Jameis Winston led three excruciating, Heisman-quality drives of 70 yards or more to lead Florida State to a comeback 31-27 victory over the Fighting Irish, extending the Seminole win streak to 23 games and leaving them as one of just four unbeaten major college teams. The Fighting Irish, big enough for the potentially unforgiving moment ended the game on a late drive which got them to the Florida State 2 before a penalty erased what would have been the game winning touchdown catch by emerging star Corey Robinson for the Irish. As if a momentary glimpse of the afterlife, we all enjoyed a few seconds of the euphoria of victory before that cursed yellow rag ended the reverie. Scoreboard rules: Florida State 31- Notre Dame 27.
Brian Kelly stated that he wanted to start the game fast, and, but for an opening three and out, the Irish did so on both sides of the football. The Irish defense, dominating the Florida State veteran offensive line, forced the Seminoles into three rare three and outs in the first half, and a one and out, when Jarron Jones bench pressed the Florida State center back into Jameis Winston, forcing a wobbly throw that Joe Schmidt intercepted. In the first half, the Irish outgained the Seminoles by 284 yards to 110, the fulcrum for which was the Irish running attack, keyed by the ever-improving offensive line, which led the way for the Irish to outrush the Seminoles by more than 100 yards, 157 to 50. Yet at halftime the Irish lead was 17-10, less than commensurate with the yardage differential, and a warning sign for the second half.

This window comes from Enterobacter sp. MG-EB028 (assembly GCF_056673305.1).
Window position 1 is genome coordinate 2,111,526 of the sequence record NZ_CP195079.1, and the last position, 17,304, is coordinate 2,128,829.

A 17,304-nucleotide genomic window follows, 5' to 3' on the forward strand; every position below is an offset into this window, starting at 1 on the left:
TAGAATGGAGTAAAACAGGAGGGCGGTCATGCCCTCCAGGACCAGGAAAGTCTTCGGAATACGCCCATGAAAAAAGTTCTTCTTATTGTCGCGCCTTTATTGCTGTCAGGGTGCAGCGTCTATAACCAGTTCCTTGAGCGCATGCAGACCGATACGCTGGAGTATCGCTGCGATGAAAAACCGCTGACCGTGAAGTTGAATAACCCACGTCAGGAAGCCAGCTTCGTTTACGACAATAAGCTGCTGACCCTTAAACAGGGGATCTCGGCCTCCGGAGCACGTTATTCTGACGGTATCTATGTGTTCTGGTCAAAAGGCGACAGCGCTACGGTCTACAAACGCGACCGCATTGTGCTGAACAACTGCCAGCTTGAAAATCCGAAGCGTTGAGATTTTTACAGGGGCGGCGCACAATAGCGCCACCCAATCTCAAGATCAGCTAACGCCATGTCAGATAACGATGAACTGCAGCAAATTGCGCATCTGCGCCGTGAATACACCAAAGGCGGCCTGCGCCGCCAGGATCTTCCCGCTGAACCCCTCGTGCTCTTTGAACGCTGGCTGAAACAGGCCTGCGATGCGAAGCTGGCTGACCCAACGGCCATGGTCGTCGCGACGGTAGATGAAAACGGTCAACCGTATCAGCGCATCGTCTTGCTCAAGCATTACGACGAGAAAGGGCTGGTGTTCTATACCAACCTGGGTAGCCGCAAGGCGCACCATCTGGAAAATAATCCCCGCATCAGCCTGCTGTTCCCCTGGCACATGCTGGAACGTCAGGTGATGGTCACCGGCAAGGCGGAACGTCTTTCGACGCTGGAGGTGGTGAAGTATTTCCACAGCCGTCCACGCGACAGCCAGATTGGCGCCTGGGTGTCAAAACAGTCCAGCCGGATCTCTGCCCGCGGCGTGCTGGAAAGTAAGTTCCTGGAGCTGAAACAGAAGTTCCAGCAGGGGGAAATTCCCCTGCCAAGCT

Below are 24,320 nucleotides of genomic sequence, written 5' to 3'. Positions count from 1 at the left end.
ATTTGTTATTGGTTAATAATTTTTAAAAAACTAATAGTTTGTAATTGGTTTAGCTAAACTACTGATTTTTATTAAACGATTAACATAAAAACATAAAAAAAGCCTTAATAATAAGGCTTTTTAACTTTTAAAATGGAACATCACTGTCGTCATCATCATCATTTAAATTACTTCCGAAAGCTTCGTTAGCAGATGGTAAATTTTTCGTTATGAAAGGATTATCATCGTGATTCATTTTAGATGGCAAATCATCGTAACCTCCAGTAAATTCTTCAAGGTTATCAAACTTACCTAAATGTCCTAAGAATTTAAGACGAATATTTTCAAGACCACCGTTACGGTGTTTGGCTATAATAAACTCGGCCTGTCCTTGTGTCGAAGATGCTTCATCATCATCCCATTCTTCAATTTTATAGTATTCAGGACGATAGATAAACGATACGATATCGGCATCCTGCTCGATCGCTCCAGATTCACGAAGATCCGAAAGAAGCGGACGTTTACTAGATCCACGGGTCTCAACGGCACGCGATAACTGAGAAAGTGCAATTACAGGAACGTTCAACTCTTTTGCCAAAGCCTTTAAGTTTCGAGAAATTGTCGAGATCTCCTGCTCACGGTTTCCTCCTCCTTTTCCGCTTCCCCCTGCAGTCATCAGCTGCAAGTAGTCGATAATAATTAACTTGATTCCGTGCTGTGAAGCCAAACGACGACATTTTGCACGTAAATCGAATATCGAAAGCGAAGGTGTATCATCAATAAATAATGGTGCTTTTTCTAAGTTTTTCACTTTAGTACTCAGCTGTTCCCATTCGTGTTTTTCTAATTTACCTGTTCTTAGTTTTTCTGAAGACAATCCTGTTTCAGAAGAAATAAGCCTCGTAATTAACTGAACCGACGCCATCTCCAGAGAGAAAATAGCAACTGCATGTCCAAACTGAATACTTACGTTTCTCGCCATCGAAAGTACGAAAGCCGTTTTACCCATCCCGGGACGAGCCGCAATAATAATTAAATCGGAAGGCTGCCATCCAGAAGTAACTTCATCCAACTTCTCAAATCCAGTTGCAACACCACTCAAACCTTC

Florida State played the second half like a defending national champion trying to protect its house. Notre Dame had many great moments, but two especially gutsy responses in answering challenges. The first was, after Golson’s interception, Jones’ remarkable pass rush which compelled the interceptioon by Schmidt. In two plays the Irish had a touchdown. Then, after Florida State, and Winston’s magic, tied the score to start the second half, the Irish responded with a touchdown drive of 75 yards in 7 plays to regain the lead 24-17. Alas, it was the last Irish touchdown of the evening. After that, the Irish defense forced two three and outs but they were layered between two touchdown drives by Florida State.